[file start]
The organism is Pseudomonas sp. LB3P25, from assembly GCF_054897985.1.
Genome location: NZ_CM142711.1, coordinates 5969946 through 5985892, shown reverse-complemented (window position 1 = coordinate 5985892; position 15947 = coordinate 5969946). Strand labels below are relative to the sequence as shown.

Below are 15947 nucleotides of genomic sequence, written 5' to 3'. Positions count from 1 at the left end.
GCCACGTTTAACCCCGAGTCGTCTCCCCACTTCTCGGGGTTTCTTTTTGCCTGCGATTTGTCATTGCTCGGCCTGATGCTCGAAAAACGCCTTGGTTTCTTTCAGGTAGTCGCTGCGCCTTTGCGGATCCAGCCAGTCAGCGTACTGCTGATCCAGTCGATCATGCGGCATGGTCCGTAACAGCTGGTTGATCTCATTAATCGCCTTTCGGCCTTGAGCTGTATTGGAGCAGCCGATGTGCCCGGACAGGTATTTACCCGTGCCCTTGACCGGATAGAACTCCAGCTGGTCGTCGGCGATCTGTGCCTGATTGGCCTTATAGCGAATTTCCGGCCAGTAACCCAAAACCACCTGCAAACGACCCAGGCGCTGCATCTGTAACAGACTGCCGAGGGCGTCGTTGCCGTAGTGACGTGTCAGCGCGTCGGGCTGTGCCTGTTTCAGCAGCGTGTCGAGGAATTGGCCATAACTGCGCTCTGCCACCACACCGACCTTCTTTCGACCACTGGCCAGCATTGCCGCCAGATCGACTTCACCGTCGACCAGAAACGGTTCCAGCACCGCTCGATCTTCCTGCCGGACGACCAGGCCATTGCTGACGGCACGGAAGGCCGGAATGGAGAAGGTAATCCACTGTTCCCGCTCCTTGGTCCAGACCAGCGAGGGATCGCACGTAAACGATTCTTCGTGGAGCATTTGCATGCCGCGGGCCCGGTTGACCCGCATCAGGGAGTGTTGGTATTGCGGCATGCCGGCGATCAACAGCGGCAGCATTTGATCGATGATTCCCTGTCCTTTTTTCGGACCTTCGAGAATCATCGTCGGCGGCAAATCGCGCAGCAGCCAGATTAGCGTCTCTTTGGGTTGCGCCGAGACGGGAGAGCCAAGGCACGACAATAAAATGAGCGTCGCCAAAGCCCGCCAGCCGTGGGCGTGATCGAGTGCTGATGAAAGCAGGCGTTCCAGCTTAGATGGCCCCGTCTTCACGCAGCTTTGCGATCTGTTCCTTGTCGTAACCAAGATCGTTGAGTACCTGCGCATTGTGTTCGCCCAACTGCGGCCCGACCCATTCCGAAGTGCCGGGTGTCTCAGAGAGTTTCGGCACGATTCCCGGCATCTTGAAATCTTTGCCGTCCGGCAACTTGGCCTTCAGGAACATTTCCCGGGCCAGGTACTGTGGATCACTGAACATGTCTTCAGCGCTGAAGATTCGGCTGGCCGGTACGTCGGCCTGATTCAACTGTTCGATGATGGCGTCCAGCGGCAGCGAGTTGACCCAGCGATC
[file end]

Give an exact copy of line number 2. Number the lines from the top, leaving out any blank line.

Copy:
Genome location: NZ_CM142711.1, coordinates 5969946 through 5985892, shown reverse-complemented (window position 1 = coordinate 5985892; position 15947 = coordinate 5969946). Strand labels below are relative to the sequence as shown.